Scientists Discover First Animal that Doesn’t Need Oxygen to Live

You’d think all animals would need oxygen to live, right? Wrong.

Researchers just discovered a unique organism that doesn’t need to breathe. Instead, the tiny parasite lives in salmon tissue and evolved so that it doesn’t need oxygen to produce energy.

It’s a brilliant simplification that proves, sometimes, less is more, said Stephen Atkinson, senior research associate at Oregon State University’s Department of Microbiology.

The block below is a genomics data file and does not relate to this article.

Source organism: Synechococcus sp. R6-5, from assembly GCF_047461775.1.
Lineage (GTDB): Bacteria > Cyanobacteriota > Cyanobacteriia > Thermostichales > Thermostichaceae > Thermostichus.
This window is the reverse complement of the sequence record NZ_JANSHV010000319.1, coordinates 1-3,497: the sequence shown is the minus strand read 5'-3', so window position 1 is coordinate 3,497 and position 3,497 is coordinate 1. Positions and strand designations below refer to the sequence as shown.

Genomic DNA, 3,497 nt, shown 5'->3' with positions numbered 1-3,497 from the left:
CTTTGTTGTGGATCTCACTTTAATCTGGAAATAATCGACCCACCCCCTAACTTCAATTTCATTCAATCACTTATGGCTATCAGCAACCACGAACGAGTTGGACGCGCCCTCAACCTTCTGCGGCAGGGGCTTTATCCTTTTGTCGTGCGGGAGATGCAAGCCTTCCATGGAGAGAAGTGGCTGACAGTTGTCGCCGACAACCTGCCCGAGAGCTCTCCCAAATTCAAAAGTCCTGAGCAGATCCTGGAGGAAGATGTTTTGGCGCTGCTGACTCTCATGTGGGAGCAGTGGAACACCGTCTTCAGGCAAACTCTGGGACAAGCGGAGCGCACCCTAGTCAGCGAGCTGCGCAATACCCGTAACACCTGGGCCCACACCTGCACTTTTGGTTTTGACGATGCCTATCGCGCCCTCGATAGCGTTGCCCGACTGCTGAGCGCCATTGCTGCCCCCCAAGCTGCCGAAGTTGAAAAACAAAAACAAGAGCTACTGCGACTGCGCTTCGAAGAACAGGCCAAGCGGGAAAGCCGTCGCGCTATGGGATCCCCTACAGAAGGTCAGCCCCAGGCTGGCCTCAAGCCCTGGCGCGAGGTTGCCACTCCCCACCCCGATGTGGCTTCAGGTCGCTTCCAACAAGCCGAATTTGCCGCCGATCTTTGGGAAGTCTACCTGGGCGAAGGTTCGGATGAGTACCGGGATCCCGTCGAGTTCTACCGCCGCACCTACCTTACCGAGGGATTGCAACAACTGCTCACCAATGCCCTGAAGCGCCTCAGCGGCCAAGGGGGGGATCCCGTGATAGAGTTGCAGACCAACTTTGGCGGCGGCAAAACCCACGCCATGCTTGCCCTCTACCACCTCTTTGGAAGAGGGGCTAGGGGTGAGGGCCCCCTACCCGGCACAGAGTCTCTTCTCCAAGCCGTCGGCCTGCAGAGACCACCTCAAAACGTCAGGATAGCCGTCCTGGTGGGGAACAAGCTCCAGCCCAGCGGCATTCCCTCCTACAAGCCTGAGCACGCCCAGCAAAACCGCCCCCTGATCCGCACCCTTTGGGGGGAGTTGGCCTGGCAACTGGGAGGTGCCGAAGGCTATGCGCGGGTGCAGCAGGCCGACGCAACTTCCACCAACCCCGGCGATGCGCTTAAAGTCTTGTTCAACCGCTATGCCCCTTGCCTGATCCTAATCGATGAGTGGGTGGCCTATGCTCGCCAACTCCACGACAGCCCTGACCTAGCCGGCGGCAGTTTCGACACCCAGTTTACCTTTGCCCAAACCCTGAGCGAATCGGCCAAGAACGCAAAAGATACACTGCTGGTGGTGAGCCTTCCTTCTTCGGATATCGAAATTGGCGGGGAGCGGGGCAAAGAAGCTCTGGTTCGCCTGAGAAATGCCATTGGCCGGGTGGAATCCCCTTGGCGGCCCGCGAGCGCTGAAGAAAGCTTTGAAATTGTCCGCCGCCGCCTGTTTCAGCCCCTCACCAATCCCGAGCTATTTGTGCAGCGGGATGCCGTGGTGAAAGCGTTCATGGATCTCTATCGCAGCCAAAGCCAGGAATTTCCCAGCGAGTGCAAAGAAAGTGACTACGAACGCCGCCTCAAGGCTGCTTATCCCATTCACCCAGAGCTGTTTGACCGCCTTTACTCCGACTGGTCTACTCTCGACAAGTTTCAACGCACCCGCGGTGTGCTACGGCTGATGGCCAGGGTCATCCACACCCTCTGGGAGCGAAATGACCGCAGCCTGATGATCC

Atkinson co-authored a paper on the groundbreaking, less than 10-celled Henneguya salminicola that appeared in the journal PNAS this week. It is a type of animal related to jellyfish and coral. It lives inside salmon and “steals ready-made nutrients” from it, instead of consuming oxygen directly.

The team’s findings, he said, expand the definition of what an “animal” can be. The organism forms small white cysts in the muscle of salmon. It probably doesn’t harm the fish and can’t infect humans.

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